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French marigolds have been grown for ages. We love them, because they are easy to grow and care for. The brightly-colored blooms last the entire growing season, from frost to frost, making this plant is popular pick for gardeners everywhere. Along with their ornamental attributes, French marigolds can also be used in cooking and perfumery.
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6 to 12 inches
6 t0 10 inches wide
garden plans for French Marigold
French marigolds add a bold pop of color. Flowers are typically found in warm shades of oranges, yellows, reds. Some flower with single rows of petals, while others have fluffy double blooms. If you have yet to find your favorite French marigold, don't worry. It seems like there is a new marigold shade or petal type introduced each year.
French Marigold Care Must-Knows
Did we mention how easy they are to grow? French marigolds are often one of the first plants a child will grow—they're that easy! The best soil for growing any type of marigolds is well-drained soil that won't stay wet for long periods. Because they produce so many blooms in a season, they benefit from a regular application of fertilizer.
Marigolds perform best in full sun, which will help the plant grow tall and sturdy and form large, dense blooms and foliage. When planted in part shade the marigold is susceptible to fungal diseases like powdery mildew. Marigolds are also prone to spider mites in the dry heat of the summer, so watch for fine webbing and treat with insecticidal soap as needed.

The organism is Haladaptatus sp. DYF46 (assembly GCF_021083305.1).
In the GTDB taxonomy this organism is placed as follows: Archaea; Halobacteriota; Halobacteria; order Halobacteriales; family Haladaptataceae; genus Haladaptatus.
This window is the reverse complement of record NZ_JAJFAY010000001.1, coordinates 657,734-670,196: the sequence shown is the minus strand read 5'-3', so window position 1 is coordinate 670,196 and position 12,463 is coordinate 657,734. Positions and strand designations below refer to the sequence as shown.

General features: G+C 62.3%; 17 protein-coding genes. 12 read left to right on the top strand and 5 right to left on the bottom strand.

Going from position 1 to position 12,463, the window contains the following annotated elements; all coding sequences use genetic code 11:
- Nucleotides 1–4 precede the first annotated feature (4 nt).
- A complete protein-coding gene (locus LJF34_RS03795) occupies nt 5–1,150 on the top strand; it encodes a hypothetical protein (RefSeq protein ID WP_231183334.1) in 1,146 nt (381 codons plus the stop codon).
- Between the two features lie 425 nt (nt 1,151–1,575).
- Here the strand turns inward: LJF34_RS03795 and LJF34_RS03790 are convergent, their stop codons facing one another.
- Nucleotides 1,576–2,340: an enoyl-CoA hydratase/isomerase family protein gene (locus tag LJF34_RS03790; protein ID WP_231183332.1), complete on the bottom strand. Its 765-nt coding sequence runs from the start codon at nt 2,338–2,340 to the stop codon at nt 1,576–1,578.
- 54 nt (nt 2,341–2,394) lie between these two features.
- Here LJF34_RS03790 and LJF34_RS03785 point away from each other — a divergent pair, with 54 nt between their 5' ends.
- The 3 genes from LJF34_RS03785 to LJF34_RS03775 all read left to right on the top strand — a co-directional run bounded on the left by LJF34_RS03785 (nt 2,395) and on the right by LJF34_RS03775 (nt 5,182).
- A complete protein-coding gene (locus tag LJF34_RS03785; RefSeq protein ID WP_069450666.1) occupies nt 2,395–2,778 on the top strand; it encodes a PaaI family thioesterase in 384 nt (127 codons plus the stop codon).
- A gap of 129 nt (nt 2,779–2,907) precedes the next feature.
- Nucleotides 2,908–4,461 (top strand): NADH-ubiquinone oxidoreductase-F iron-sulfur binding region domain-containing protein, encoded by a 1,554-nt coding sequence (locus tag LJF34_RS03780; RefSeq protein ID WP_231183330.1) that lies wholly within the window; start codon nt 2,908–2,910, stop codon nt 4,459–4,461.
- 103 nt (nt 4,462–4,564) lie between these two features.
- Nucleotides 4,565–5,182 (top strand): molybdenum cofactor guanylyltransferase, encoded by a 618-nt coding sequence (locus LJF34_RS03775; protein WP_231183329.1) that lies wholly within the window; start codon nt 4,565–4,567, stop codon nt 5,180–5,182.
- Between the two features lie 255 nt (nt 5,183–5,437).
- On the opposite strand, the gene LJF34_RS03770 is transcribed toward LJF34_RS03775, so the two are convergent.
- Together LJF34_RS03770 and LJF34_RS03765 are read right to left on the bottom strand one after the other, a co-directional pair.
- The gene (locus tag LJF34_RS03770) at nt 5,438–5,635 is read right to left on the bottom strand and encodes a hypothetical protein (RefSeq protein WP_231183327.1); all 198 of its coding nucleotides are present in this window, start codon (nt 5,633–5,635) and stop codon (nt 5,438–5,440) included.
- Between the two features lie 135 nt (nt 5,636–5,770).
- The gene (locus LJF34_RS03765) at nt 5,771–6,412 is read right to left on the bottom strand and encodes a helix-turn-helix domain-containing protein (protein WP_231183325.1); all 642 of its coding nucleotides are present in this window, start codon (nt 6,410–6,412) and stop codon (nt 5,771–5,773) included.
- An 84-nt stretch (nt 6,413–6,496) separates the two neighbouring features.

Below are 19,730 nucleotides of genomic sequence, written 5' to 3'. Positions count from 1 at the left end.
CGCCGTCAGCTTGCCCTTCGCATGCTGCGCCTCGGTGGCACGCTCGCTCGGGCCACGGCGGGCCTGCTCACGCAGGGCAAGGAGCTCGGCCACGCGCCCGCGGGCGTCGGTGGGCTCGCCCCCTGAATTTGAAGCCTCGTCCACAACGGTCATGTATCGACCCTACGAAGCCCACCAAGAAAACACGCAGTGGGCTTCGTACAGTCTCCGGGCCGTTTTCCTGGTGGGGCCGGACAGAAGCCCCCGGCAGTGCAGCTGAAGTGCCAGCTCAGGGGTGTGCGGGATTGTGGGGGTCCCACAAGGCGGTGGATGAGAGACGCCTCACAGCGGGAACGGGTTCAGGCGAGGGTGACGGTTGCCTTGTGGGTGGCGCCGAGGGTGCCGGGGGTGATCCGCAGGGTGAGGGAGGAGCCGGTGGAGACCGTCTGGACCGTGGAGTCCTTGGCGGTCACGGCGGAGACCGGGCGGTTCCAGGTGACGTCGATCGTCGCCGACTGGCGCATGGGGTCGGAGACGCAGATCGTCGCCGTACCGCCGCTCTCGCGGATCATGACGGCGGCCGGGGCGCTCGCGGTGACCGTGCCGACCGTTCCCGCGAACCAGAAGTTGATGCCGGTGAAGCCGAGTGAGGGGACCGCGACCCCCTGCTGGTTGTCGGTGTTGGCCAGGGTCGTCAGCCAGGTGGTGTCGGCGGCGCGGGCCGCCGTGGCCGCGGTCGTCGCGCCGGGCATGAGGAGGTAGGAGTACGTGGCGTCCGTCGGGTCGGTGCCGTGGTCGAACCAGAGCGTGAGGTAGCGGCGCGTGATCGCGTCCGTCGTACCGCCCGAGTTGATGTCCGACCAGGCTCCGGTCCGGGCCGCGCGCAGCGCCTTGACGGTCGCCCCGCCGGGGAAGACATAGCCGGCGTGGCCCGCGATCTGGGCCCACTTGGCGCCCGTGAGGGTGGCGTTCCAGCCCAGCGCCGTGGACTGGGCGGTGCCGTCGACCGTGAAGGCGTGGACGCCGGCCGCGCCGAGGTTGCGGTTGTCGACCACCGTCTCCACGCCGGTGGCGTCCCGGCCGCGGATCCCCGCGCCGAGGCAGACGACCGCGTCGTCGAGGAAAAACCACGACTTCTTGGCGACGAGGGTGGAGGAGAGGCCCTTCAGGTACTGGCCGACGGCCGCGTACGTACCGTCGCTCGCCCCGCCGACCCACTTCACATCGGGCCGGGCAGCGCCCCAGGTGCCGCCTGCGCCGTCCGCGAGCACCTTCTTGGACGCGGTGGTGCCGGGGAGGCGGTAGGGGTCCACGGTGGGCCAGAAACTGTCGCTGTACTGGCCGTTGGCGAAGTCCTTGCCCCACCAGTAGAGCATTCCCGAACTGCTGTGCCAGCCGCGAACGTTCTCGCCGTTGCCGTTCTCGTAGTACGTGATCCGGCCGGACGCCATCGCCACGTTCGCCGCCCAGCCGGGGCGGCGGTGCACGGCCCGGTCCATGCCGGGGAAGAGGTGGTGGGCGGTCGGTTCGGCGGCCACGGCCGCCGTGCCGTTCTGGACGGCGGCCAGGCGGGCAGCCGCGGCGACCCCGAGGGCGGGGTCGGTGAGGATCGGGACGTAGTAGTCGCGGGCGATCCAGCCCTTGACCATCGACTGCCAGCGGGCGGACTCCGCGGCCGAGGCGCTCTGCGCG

As a marigold's bloom dies back, pick off the spent blooms. Deadheading will focus the plant's energy on flower production rather than seed production. At the end of the year, if you want to collect seeds for the next spring, leave a few spent blooms and allow them to fully ripen and dry. Note that the seeds will produce plants that are genetically different from the parents, so there may be some variability in flower color and overall plant growth.
Hybridizers are always looking for ways to make this plant do just a little more. Recently, there was a color breakthrough—the first pink marigold, found at online seed retailers. They are also finding ways to make varieties that are more disease-resistant, longer-blooming, and have bigger, tougher blooms.